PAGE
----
Overbearing tourism at Corbett Tiger Reserve - Photo by PRERNA SINGH BINDR (see link below)
Uncontrolled tourism and attendant construction of accommodation and tourist activity centres (unrelated to seeing tigers) will gradually turn the most successful Bengal tiger reserve into a glorified zoo. The Corbett Tiger Reserve's success is destroying it. This is sadly typical of human behavior.
A Bengal tiger reserve is meant to be a large protected natural environment suited to the tiger. It is a place where the tiger can behave naturally and where tourists can see this increasingly rare sight - the "wilderness experience". The first reason for the existence of a tiger reserve is to conserve the tiger. A distant second objective is to make money out of that, usually through tourism. The secondary objective should not undermine the primary objective. That is surely common sense.
But this delicate balance between a tiger behaving naturally and people watching requires careful management and control. Sadly it appears that tourism has gradually got out of control at the Corbett Tiger Reserve (CTR). The relationship between tiger and tourist is out of balance.
The reason why there is too much construction and unregulated tourism at CTR is the usual one: a combination of greedy business and corrupt or, let's say, less than scrupulous politics (before someone criticises me for saying that: yes, politicians are corrupt in the UK too, sometimes).
I am not saying that all businesses in India concerned with tourism are greedy and show a disregard for the tiger's survival. Nor am I saying that all politicians in India are corrupt. I am saying that the pressure to make a profit tends to lead business and politics to cooperate in activities that damages wildlife by breaching regulations designed to protect wildlife. Of course, in the long run, in damaging the CTR business will lose out. But business and politics tends to be shortsighted and think short term.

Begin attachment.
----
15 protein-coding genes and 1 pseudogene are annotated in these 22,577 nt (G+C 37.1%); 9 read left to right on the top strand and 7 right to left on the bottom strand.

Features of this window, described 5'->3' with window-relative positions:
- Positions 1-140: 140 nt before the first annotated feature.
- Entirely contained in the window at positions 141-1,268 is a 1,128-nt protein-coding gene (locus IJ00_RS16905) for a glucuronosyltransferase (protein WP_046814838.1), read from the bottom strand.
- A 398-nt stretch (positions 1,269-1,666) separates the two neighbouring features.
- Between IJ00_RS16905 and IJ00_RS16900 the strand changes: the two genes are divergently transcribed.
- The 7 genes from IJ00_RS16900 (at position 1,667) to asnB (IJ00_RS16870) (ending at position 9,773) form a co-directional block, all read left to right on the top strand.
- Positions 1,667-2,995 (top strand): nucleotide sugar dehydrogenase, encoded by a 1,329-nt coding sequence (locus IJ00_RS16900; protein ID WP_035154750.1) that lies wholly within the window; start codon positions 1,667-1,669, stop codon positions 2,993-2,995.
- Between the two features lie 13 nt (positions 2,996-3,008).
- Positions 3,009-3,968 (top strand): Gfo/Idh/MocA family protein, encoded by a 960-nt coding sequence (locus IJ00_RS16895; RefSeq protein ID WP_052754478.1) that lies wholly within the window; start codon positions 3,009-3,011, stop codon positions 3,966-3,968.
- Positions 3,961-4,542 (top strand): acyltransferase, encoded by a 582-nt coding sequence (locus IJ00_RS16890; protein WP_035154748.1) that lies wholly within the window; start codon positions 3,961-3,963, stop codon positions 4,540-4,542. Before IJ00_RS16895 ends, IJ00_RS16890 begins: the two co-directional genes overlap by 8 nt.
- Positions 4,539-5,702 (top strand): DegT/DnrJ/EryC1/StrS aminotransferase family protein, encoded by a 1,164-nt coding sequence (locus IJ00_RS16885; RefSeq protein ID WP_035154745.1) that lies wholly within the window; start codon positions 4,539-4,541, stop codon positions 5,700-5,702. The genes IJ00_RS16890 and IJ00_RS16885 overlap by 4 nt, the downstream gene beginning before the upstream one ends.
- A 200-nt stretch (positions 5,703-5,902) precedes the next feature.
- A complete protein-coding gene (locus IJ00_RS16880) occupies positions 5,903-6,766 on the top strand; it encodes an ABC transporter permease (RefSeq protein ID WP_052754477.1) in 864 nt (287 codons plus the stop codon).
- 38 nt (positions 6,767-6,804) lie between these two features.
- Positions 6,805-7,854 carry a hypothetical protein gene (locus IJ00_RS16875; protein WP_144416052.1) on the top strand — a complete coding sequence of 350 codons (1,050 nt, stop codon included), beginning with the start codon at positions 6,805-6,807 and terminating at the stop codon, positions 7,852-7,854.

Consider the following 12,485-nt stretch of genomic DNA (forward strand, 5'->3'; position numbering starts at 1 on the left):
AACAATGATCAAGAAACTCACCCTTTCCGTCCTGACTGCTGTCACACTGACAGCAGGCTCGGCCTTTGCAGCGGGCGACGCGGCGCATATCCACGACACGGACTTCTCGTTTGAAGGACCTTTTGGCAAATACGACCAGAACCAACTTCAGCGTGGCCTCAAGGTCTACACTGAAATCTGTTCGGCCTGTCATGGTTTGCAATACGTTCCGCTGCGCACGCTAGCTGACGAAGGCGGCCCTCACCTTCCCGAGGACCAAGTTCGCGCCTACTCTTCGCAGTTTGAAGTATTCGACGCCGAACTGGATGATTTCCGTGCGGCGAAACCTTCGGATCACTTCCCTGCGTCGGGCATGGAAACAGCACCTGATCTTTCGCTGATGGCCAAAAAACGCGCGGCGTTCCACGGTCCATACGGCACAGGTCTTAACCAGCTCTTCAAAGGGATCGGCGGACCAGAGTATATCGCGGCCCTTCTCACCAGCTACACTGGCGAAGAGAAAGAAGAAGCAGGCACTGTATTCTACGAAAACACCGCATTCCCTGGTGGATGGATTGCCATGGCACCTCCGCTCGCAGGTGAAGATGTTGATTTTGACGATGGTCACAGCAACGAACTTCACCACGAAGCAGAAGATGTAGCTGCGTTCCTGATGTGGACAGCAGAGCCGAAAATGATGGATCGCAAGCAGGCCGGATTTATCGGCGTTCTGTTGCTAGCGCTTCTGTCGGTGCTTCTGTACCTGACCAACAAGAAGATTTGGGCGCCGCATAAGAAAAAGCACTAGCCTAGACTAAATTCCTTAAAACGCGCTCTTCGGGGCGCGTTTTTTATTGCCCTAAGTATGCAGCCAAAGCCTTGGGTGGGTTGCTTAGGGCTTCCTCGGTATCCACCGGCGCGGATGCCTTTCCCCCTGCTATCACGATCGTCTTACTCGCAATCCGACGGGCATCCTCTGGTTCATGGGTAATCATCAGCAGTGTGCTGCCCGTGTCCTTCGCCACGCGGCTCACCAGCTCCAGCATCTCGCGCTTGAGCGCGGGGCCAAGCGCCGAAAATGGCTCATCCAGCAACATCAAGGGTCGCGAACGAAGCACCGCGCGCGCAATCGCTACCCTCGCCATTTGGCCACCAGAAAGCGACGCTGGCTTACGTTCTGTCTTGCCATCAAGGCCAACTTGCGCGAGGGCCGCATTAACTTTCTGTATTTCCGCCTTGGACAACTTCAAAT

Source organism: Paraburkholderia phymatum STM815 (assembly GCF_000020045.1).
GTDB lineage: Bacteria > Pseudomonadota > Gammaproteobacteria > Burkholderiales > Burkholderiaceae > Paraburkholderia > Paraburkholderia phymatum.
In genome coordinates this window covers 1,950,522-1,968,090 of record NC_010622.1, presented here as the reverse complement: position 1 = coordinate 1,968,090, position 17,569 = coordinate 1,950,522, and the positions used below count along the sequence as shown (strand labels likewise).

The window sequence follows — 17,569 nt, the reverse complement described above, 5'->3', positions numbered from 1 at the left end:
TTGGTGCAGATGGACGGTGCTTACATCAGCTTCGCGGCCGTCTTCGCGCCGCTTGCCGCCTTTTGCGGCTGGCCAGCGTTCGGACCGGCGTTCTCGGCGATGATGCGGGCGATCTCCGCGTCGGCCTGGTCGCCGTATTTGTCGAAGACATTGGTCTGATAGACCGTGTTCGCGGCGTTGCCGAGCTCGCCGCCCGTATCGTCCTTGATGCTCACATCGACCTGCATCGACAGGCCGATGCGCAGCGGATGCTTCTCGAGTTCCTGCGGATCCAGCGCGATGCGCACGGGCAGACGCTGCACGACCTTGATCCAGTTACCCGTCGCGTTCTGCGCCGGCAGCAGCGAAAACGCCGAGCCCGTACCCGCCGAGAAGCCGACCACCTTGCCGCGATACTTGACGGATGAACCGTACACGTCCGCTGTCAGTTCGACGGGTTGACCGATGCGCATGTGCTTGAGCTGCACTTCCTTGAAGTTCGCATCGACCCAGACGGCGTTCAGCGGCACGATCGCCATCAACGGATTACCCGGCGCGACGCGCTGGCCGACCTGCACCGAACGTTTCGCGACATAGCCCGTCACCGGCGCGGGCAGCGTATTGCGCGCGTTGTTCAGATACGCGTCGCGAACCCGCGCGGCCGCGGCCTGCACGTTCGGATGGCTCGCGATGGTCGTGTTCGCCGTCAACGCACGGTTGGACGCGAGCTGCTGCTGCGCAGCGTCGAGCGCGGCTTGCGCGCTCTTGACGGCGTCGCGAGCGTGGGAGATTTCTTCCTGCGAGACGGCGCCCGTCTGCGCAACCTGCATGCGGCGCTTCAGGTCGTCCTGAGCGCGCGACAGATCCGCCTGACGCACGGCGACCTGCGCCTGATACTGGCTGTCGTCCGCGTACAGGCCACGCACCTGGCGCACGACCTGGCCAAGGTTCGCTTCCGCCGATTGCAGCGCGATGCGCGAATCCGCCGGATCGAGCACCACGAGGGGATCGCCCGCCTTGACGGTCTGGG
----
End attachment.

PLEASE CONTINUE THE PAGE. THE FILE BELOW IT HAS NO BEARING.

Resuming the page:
There are many examples of overbearing tourism damaging the CTR. You can read about them in an excellent article written by PRERNA SINGH BINDRA entitled: Report on impact of tourism on tigers and other wildlife in Corbett Tiger Reserve. If you are concerned about the conservation of the Bengal tiger, indeed its survival, this document will provide a nice insight.
Typical examples that illustrate how unregulated tourism activity can damage the prospects for survival of the Bengal tiger are as follows:
Infrastructure projects block corridors through which tigers and elephants can move. These animals need this space to behave naturally and the corridors connect one area to another thereby extending available space. One such example is the blocking of the CTR with adjoining forests. The resorts at Dhikuli are partly to blame. The map below shows the proximity of Dhikuli to the CTR:
The development of Dhikuli is being copied at other sites bordering the CTR. This is what happens. If government allows unregulated building it encourages further building. Even when building is allowed under lax planning legislation the same problems will ensue.
Unauthorised building and landscaping appears to be taking place inside the reserve as well. An example is the flouting of building regulations by businesses running fishing lodges within the reserve.
Also where corridors are narrowed by building activity etc. unscrupulous tourism businesses are using these sites as place where tigers can be seen because tigers are forced close to people at these points. In addition tigers are being baited so that they are attracted to certain places where tourists congregate. It is all very artificial and zoo-like; hardly a wilderness experience.
There are many other examples.
In addition the sheer number of tourists becomes problematic. High numbers of tourists chasing a glimpse of a poor tiger creates pressures on wardens, taking them away from conservation and habituates the tiger to human activity leading to unnatural behavior, even attacks on people. This is just what tourists don't want to see neither is it what the reserves where designed to do - provide a safe, natural habitat for tiger. The CTR is not meant to be a zoo.
P.S. to anyone who thinks that I have no right to criticise I say this: I have referred to the work of an Indian scientist and author and secondly I hold up my hands and freely admit that Britain is a disaster in respect of natural wildlife habit. We are way ahead of India in killing off wildlife.